Every day, Wall Street analysts upgrade some stocks, downgrade others, and "initiate coverage" on a few more. But do these analysts even know what they're talking about? Today, we're taking one high-profile Wall Street pick and putting it under the microscope...

Shares of Zillow Group (NASDAQ:ZG) (NASDAQ:Z) were looking good heading into earnings. Investors were optimistic that news from the online real estate information provider would be good, and the shares climbed more than 1% in the hours preceding release of the company's Q2 report -- but then the bomb dropped.

In what analysts are describing as a "miss and lower" report, Zillow first failed to earn as much as Wall Street thought it would last quarter, then warned that its earnings for the rest of this year might not measure up, either. Zillow shares are down significantly in morning trading -- on the order of 16% -- and analysts are rushing to cut their price targets, and in some cases even downgrading the stock.

Here's what you need to know.

Red arrow on chart going down

Zillow stock is crashing. These analysts aren't helping matters any. Image source: Getty Images.

The news

Let's begin with the earnings news. Zillow released fiscal Q2 2018 earnings results after close of trading yesterday. Sales for the company climbed 22% year over year to $325.2 million, with Zillow's Premier Agent, Rentals, and New Construction marketplaces leading the way. Zillow failed to earn a profit, however, losing $3.1 million for the quarter.

On the plus side, this was less than the $21.8 million lost in last year's Q2. More importantly, the company generated much more free cash flow in Q2 2018 than it did in 2017 -- $33 million. That brings Zillow's total cash haul for the past 12 months to $180 million.

That's actually pretty good news. Investors, however, are accentuating the negative today, displeased that Zillow missed Wall Street's prediction that it would return to profitability in Q2. Worse, they're punishing the stock for issuing much lower guidance numbers for fiscal Q2 and full-year 2018 than analysts had told them to expect.

According to published estimates on Yahoo! Finance, Zillow is supposed to book more than $412 million in revenue this current third fiscal quarter -- and nearly $1.5 billion for the full year. Yesterday, however, Zillow told investors it would more likely book at most $347 million in Q3 (a 16% shortfall) and $1.35 billion for the year (more than 9% below estimates).

What Wall Street said about that

Wall Street was not amused. Commenting on the results, analysts at Jefferies called Zillow's guidance a "shocker," and highlighted apparent weakness in the company's "Rentals" and "Other" divisions, as well as its new "Homes" business, which buys houses directly from homeowners with the aim of later selling them for its own profit.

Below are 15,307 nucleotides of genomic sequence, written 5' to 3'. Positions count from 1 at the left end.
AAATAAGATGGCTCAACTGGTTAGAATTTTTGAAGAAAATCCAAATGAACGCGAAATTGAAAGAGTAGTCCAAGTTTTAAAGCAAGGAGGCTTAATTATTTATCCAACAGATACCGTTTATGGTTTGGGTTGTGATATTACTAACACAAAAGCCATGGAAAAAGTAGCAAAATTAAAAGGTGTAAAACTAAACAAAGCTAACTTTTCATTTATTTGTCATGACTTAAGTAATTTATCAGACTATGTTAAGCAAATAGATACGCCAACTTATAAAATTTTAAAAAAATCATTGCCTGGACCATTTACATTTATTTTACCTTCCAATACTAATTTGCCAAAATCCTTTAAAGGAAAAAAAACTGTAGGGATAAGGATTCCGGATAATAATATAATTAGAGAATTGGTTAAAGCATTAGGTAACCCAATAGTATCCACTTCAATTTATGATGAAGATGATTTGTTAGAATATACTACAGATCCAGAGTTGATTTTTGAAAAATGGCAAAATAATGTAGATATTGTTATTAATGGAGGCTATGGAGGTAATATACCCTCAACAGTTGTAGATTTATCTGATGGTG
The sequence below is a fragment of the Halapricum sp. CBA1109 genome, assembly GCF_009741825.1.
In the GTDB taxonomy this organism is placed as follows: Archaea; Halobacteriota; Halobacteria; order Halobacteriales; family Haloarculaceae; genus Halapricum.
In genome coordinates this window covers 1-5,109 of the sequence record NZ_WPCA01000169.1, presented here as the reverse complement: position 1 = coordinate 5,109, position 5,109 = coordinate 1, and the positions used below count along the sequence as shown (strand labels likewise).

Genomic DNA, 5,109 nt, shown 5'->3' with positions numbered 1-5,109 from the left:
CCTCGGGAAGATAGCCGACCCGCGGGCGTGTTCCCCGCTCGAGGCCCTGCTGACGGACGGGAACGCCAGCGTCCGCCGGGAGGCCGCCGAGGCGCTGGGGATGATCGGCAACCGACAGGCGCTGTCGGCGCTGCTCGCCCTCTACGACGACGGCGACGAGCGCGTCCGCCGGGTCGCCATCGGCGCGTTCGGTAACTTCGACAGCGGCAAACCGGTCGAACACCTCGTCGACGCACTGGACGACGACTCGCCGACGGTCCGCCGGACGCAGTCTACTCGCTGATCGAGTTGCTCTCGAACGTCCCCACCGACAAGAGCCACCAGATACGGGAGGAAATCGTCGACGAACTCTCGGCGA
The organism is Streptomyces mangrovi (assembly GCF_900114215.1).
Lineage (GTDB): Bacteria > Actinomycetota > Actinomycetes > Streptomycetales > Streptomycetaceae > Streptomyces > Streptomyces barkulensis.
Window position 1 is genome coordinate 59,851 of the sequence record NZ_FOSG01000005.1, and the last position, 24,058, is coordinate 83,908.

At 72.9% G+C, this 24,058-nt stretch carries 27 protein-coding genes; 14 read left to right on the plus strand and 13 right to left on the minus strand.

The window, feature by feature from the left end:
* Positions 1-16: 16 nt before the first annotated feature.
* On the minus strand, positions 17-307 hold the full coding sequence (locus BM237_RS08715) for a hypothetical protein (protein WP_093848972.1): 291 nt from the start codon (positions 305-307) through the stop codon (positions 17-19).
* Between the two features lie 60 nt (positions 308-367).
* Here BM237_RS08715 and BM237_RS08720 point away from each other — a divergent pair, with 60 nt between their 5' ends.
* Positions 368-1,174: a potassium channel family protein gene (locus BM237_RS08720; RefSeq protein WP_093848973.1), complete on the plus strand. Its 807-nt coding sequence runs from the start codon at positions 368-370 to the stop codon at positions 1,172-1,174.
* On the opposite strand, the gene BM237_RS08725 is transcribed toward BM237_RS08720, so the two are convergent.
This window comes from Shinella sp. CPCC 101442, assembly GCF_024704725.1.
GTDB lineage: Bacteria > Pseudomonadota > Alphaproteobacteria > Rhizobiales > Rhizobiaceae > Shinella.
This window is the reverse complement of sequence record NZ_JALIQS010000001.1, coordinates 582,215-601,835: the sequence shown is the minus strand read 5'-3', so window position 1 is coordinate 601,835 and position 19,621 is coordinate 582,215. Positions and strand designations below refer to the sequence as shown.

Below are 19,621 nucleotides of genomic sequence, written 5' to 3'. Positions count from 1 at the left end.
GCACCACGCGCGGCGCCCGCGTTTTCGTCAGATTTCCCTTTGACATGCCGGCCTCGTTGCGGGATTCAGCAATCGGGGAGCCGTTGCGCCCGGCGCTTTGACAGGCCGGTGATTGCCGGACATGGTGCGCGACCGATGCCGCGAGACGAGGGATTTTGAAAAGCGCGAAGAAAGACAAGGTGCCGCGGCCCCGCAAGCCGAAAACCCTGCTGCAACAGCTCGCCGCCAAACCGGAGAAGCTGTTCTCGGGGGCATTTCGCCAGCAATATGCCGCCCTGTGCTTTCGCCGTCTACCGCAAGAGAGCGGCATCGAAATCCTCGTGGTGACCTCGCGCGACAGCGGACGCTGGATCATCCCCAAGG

KeyBanc worries that there's a lot of "noise" surrounding Zillow's business now, both from the new Homes business and also Zillow's decision to buy Mortgage Lenders of America, L.L.C., a national mortgage lender headquartered in Overland Park, Kansas. Although KeyBanc likes how company is broadening and expanding its business into new facets of the real estate market, it worries that the reduction in guidance plus the still-unknown effects of getting into mortgage lending could keep buyers away from Zillow stock.

Although still optimistic about the stock for the long term, KeyBanc cut its price target on Zillow to $56 a share, as reported today by TheFly.com. Jefferies thinks it's worth even less -- $52 a share.

The downgrade

The worst news of all from Wall Street, however, is that Merrill Lynch has decided to downgrade Zillow Group stock. So far, while several peers have cut their price targets, most banks that were fans of Zillow before earnings are still officially holding firm on their buy ratings today (albeit with lowered targets).

Merrill, however, not only cut its price target to $60 a share, but also downgraded Zillow to neutral, saying that "Zillow is taking longer than expected to ramp up the Homes business" and warning that Zillow's "new construction opportunity is also taking longer to materialize." Like the other analysts, Merrill seems to think that these are the flaws in Zillow's business that drove the disappointing guidance.

What it means to investors

If there's any consensus on Wall Street, therefore, it appears to be this: Zillow remains a good company and one that can still grow in the long term. At least in the near term, though, growth is not going to be as strong as Wall Street had hoped it would be, and Zillow will have to take more time to ramp up the areas in which it hopes to grow in the future. 

The bigger question I think investors face here, though, is whether Zillow stock is worth buying even if it does succeed in growing like Wall Street expects it to. After all, according to data from S&P Global Market Intelligence, the average Wall Street banker's estimate for Zillow's long-term earnings growth rate is just 5% annualized over the next five years.

Meanwhile, Zillow stock is still unprofitable -- and even when valued on free cash flow rather than GAAP earnings, it trades for nearly 65 times FCF. I have serious doubts that a 5% long-term growth rate will be sufficient to sustain that multiple going forward. Unless those estimates are even more wildly off target than the estimates that Zillow failed to meet in Q2 were, this stock looks overpriced to me -- and deserves even more downgrades than the one it received this morning.

This article represents the opinion of the writer, who may disagree with the “official” recommendation position of a Motley Fool premium advisory service. We’re motley! Questioning an investing thesis -- even one of our own -- helps us all think critically about investing and make decisions that help us become smarter, happier, and richer.